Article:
One of the most beautiful books ever was a book of hours made for the Duke of Berry around 1416 known as Les Tres Riches Heures, The Very Rich Hours. The book of hours was the first type of book made outside the monastery scriptoria by secular craftsmen for a secular market. It was a kind of personal prayer book based loosely upon the monastic breviary, an ancestor of the Book of Common Prayer. The book was an object of piety, and of conspicuous consumption. In that preindustrial made-to-order economy, the expense of the book was based on how much decoration and illustration embellished the text. No two of these books are alike, and there were once thousands of them. Hundreds still survive in rare book collections all over the world.
Jean, the Duke of Berry, was the younger brother of King Charles VI of France, and the older brother of Phillip the Bold, Duke of Burgundy. He stayed out of the bloody business of dynastic politics and concentrated on his very rich and productive estates in and around Bourges. He was a rich, luxury loving bon vivant who prized expensive objets d'art, and had a huge collection of them. He employed hundreds of craftsmen and some of the finest artists in Europe to make several books of hours for him. Some of the finest ever made came from his artists. Among the artists in his employ were 3 Dutch brothers named Pol, Herman, and Jean Limbourg. Together, they made the Duke's finest and most famous books of hours. Their masterpiece is the Tres Riches Heures.
Here is the whole book open to its most famous part, the calendar.
The calendar of a book of hours was like the calendar in the Book of Common Prayer. It was the list of saints' feasts by month. It usually formed a small section in the front of the book.
The Limbourg Brothers transformed that small section into the showpiece of the whole book with illustrations of the zodiac signs and the labors of each month, similar to the carvings here on the west front of Amiens cathedral from almost 200 years earlier.
These greatest of all calendar pictures illustrate work and activities on the Duke's estates and in Paris, and are valuable historical documents as well as spectacular works of art. There's remarkably little if any religious content in any of these pictures.
Here is the page for October showing the planting of winter wheat in what is now the Left Bank of Paris. The building in the background is the Louvre as it looked in the 15th century.
Not much has changed in the life of peasants in the 200 years between this calendar page and the carvings on Amiens cathedral. Not a lot has changed in how people felt about their work. It was taken for granted like the weather. That humankind must win its bread by the sweat of its brow was the curse of Adam, and was as old as Adam. Such labor was around in the beginning of time, so people believed, and would be around and unchanged at the end of time. As the Duke's older brother was destined by God to be King of France, so also the peasants were assigned their role and their labor by God from before the world's creation.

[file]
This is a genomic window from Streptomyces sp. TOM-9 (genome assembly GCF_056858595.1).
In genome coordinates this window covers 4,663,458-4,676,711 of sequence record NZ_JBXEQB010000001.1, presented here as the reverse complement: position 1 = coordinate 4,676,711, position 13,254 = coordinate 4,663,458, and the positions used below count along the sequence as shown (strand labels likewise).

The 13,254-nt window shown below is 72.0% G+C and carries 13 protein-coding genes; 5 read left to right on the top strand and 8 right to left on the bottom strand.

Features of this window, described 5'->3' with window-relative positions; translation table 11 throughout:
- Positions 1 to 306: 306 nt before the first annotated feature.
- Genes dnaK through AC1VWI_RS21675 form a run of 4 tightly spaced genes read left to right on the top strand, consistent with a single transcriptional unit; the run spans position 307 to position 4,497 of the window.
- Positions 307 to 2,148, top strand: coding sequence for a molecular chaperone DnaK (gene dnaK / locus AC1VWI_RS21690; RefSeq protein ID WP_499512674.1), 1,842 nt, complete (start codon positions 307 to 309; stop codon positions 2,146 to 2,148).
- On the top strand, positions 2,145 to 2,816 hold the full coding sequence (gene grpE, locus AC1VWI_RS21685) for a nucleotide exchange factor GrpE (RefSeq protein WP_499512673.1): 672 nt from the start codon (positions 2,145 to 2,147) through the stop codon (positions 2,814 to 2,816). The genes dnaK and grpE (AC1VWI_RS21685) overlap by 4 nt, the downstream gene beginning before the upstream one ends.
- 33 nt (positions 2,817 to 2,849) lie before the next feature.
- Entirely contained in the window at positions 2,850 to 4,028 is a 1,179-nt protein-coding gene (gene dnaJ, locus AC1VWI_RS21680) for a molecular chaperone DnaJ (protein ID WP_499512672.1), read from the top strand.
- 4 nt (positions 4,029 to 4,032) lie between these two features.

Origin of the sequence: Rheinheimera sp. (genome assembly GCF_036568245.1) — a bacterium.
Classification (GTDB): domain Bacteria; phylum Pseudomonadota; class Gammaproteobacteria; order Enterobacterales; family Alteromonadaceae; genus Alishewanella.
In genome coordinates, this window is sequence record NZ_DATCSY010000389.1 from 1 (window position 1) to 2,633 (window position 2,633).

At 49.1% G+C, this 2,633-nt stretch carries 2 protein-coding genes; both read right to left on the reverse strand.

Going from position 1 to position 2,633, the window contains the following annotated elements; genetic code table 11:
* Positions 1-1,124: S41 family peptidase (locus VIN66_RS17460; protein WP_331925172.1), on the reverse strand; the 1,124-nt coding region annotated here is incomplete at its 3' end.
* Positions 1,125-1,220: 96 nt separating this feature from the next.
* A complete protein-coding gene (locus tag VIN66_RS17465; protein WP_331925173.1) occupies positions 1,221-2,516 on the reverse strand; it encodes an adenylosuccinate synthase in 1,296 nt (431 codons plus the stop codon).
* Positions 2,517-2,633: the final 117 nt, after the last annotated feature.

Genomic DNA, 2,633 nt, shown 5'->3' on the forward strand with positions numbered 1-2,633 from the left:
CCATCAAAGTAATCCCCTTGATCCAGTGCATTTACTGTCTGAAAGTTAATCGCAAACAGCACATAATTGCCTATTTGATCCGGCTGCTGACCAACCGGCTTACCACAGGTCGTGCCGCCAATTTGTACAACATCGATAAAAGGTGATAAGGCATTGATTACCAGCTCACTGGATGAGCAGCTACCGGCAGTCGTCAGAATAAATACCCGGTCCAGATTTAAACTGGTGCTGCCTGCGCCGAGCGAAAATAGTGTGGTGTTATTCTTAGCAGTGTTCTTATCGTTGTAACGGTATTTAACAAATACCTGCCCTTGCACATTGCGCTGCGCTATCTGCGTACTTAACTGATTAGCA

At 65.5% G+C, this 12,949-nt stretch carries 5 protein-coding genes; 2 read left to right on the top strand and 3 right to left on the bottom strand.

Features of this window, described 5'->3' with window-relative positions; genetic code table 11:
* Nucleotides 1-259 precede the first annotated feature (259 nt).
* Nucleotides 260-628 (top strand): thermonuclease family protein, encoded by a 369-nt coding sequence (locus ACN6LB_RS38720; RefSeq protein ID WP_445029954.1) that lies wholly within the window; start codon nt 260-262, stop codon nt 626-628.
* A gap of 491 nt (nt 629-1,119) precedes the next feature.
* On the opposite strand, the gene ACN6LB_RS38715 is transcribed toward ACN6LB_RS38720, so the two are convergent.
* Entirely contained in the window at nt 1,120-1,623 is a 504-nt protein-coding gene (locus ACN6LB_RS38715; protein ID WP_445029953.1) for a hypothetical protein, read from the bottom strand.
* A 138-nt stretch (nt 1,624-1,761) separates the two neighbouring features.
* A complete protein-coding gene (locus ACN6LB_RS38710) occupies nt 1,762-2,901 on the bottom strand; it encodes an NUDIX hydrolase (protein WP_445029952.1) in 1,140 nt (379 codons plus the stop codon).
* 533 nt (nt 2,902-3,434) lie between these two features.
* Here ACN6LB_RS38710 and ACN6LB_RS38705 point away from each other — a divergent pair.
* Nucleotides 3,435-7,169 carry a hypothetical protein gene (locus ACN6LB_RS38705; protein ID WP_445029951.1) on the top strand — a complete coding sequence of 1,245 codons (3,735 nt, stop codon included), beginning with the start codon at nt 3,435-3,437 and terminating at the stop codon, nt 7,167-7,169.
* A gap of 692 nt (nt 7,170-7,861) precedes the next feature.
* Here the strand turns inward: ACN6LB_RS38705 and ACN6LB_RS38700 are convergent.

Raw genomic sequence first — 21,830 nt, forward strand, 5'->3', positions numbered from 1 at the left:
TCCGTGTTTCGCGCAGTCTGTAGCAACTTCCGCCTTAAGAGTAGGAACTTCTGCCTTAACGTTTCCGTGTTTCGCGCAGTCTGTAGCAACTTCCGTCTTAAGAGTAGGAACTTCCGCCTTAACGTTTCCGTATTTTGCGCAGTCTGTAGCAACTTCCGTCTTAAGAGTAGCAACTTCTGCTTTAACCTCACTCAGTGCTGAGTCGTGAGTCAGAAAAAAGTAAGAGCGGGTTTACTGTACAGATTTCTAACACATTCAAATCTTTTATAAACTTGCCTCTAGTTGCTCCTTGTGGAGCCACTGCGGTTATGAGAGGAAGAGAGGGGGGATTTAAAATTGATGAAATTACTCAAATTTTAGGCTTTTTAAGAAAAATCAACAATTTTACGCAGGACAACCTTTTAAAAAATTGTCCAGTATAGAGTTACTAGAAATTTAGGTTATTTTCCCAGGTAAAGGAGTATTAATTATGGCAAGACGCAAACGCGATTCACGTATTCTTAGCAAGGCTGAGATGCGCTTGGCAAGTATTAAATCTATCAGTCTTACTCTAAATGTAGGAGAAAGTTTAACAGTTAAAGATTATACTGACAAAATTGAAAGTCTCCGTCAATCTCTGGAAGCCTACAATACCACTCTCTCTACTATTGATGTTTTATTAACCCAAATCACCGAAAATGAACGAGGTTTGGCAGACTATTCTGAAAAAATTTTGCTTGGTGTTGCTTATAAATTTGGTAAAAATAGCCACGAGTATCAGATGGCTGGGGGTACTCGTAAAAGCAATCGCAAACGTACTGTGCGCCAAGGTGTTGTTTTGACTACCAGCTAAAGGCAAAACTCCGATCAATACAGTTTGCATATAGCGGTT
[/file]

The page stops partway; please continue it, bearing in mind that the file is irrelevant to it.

The Limbourgs painted the labors, and the trials, of the peasants who lived and worked on the Duke's estates with remarkable candor. We see in the October page birds eating the seed almost as soon as it falls on the ground, and the peasants' efforts through scarecrows and strings with cloth pieces waving in the wind to keep the birds out of their newly planted fields.
We would be wrong to read any kind of sympathy toward the peasants on the part of the Limbourgs or the Duke. As far as the Duke was concerned, the peasants were part of the property, and but a step above the cattle. I doubt the Limbourgs felt any differently.
This is the February page showing a bitterly cold winter day with the animals huddled closely together to keep warm. Starving birds eat what little feed is spilled on the ground. Woodsmen cut firewood for sale in the nearby town. Peasants idled by the weather spend the day warming themselves by the fire in a flimsy looking house with a dirt floor.
This picture contains a nasty little joke at the peasants' expense and for the amusement of the Duke. Keep in mind that this is supposed to be a religious book.
Here is a detail of the February page showing us that the Limbourg brothers gave the Duke a voyeuristic peek up his peasant's skirts at their privates as they warmed themselves by the fire. Sympathy for oppressed (and humiliated) peasants would not begin to appear until the 18th century. The peasants in central Europe would take matters into their own hands in the 16th century in the Peasant's War. I think these illustrations in the Tres Riches Heures explain a little why that war was so bloody and ferocious.
This is the month of August with some of the stylish young nobility in 15th century Europe's richest and most fashionable court going out falconing while the peasants mow hay and bathe in a stream to escape the summer heat. Before we judge these people too harshly, let us ponder for a moment our own hierarchical society with its calcifying class structure from within our gated communities.